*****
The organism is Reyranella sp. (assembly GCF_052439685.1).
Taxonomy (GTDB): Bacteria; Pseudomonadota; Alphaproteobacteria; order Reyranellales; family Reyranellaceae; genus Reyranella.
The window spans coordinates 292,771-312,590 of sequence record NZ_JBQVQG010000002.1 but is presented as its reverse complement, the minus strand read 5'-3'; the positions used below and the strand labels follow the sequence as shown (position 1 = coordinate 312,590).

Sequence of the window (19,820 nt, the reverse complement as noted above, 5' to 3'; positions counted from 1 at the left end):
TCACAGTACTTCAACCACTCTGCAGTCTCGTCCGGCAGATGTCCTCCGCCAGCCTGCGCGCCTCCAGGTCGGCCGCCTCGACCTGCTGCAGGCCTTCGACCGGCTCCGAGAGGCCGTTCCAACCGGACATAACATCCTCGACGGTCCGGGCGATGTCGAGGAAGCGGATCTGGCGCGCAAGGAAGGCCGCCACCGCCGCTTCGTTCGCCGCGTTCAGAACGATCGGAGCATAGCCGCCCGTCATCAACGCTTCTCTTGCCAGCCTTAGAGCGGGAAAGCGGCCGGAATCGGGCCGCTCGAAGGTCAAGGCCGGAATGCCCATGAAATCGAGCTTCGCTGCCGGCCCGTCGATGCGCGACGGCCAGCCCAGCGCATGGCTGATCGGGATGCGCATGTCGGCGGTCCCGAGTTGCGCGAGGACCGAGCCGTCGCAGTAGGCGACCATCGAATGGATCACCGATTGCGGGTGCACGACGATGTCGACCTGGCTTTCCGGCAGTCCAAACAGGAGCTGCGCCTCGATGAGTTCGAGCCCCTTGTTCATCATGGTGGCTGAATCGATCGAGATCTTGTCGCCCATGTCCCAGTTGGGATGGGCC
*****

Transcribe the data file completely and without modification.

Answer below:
The organism is Reyranella sp. (assembly GCF_052439685.1).
Taxonomy (GTDB): Bacteria; Pseudomonadota; Alphaproteobacteria; order Reyranellales; family Reyranellaceae; genus Reyranella.
The window spans coordinates 292,771-312,590 of sequence record NZ_JBQVQG010000002.1 but is presented as its reverse complement, the minus strand read 5'-3'; the positions used below and the strand labels follow the sequence as shown (position 1 = coordinate 312,590).

Sequence of the window (19,820 nt, the reverse complement as noted above, 5' to 3'; positions counted from 1 at the left end):
TCACAGTACTTCAACCACTCTGCAGTCTCGTCCGGCAGATGTCCTCCGCCAGCCTGCGCGCCTCCAGGTCGGCCGCCTCGACCTGCTGCAGGCCTTCGACCGGCTCCGAGAGGCCGTTCCAACCGGACATAACATCCTCGACGGTCCGGGCGATGTCGAGGAAGCGGATCTGGCGCGCAAGGAAGGCCGCCACCGCCGCTTCGTTCGCCGCGTTCAGAACGATCGGAGCATAGCCGCCCGTCATCAACGCTTCTCTTGCCAGCCTTAGAGCGGGAAAGCGGCCGGAATCGGGCCGCTCGAAGGTCAAGGCCGGAATGCCCATGAAATCGAGCTTCGCTGCCGGCCCGTCGATGCGCGACGGCCAGCCCAGCGCATGGCTGATCGGGATGCGCATGTCGGCGGTCCCGAGTTGCGCGAGGACCGAGCCGTCGCAGTAGGCGACCATCGAATGGATCACCGATTGCGGGTGCACGACGATGTCGACCTGGCTTTCCGGCAGTCCAAACAGGAGCTGCGCCTCGATGAGTTCGAGCCCCTTGTTCATCATGGTGGCTGAATCGATCGAGATCTTGTCGCCCATGTCCCAGTTGGGATGGGCC